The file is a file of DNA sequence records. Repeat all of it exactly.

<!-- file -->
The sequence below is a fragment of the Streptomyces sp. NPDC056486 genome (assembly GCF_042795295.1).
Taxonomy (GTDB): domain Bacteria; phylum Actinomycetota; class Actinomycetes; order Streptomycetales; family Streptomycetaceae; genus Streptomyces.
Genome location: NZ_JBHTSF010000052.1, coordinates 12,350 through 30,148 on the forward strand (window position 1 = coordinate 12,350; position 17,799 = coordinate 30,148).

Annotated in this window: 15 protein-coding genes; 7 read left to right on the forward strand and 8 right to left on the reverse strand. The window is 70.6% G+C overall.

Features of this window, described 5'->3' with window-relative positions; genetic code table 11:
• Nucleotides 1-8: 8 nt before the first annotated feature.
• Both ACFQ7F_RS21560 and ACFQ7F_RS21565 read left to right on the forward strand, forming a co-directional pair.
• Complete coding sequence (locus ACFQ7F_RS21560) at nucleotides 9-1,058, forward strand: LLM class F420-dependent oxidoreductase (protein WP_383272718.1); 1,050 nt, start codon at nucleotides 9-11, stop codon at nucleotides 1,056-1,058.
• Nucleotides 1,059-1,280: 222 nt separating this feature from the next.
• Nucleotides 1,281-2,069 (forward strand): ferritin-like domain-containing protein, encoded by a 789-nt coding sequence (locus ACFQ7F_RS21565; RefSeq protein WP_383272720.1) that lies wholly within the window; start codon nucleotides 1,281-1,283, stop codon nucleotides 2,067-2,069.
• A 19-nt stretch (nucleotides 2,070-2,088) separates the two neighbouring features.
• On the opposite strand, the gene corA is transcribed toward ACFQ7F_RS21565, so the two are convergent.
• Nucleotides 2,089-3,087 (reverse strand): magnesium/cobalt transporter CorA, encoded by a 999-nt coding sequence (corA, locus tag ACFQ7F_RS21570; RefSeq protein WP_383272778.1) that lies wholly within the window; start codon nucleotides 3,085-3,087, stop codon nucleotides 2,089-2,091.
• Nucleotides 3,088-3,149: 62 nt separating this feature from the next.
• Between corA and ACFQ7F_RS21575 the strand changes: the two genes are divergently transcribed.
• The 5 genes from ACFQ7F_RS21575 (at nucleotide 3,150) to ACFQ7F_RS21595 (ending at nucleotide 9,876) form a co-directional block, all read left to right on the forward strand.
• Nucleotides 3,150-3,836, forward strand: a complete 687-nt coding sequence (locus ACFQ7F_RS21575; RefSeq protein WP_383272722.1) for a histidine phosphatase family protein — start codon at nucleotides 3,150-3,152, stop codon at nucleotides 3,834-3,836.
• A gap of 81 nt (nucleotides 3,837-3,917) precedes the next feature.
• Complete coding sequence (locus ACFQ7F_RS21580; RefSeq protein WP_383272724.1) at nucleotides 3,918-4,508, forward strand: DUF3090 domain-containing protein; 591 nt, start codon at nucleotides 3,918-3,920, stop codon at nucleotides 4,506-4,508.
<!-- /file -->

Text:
The sequence below is a fragment of the Streptomyces sp. NPDC056486 genome (assembly GCF_042795295.1).
Taxonomy (GTDB): domain Bacteria; phylum Actinomycetota; class Actinomycetes; order Streptomycetales; family Streptomycetaceae; genus Streptomyces.
Genome location: NZ_JBHTSF010000052.1, coordinates 12,350 through 30,148 on the forward strand (window position 1 = coordinate 12,350; position 17,799 = coordinate 30,148).

Annotated in this window: 15 protein-coding genes; 7 read left to right on the forward strand and 8 right to left on the reverse strand. The window is 70.6% G+C overall.

Features of this window, described 5'->3' with window-relative positions; genetic code table 11:
• Nucleotides 1-8: 8 nt before the first annotated feature.
• Both ACFQ7F_RS21560 and ACFQ7F_RS21565 read left to right on the forward strand, forming a co-directional pair.
• Complete coding sequence (locus ACFQ7F_RS21560) at nucleotides 9-1,058, forward strand: LLM class F420-dependent oxidoreductase (protein WP_383272718.1); 1,050 nt, start codon at nucleotides 9-11, stop codon at nucleotides 1,056-1,058.
• Nucleotides 1,059-1,280: 222 nt separating this feature from the next.
• Nucleotides 1,281-2,069 (forward strand): ferritin-like domain-containing protein, encoded by a 789-nt coding sequence (locus ACFQ7F_RS21565; RefSeq protein WP_383272720.1) that lies wholly within the window; start codon nucleotides 1,281-1,283, stop codon nucleotides 2,067-2,069.
• A 19-nt stretch (nucleotides 2,070-2,088) separates the two neighbouring features.
• On the opposite strand, the gene corA is transcribed toward ACFQ7F_RS21565, so the two are convergent.
• Nucleotides 2,089-3,087 (reverse strand): magnesium/cobalt transporter CorA, encoded by a 999-nt coding sequence (corA, locus tag ACFQ7F_RS21570; RefSeq protein WP_383272778.1) that lies wholly within the window; start codon nucleotides 3,085-3,087, stop codon nucleotides 2,089-2,091.
• Nucleotides 3,088-3,149: 62 nt separating this feature from the next.
• Between corA and ACFQ7F_RS21575 the strand changes: the two genes are divergently transcribed.
• The 5 genes from ACFQ7F_RS21575 (at nucleotide 3,150) to ACFQ7F_RS21595 (ending at nucleotide 9,876) form a co-directional block, all read left to right on the forward strand.
• Nucleotides 3,150-3,836, forward strand: a complete 687-nt coding sequence (locus ACFQ7F_RS21575; RefSeq protein WP_383272722.1) for a histidine phosphatase family protein — start codon at nucleotides 3,150-3,152, stop codon at nucleotides 3,834-3,836.
• A gap of 81 nt (nucleotides 3,837-3,917) precedes the next feature.
• Complete coding sequence (locus ACFQ7F_RS21580; RefSeq protein WP_383272724.1) at nucleotides 3,918-4,508, forward strand: DUF3090 domain-containing protein; 591 nt, start codon at nucleotides 3,918-3,920, stop codon at nucleotides 4,506-4,508.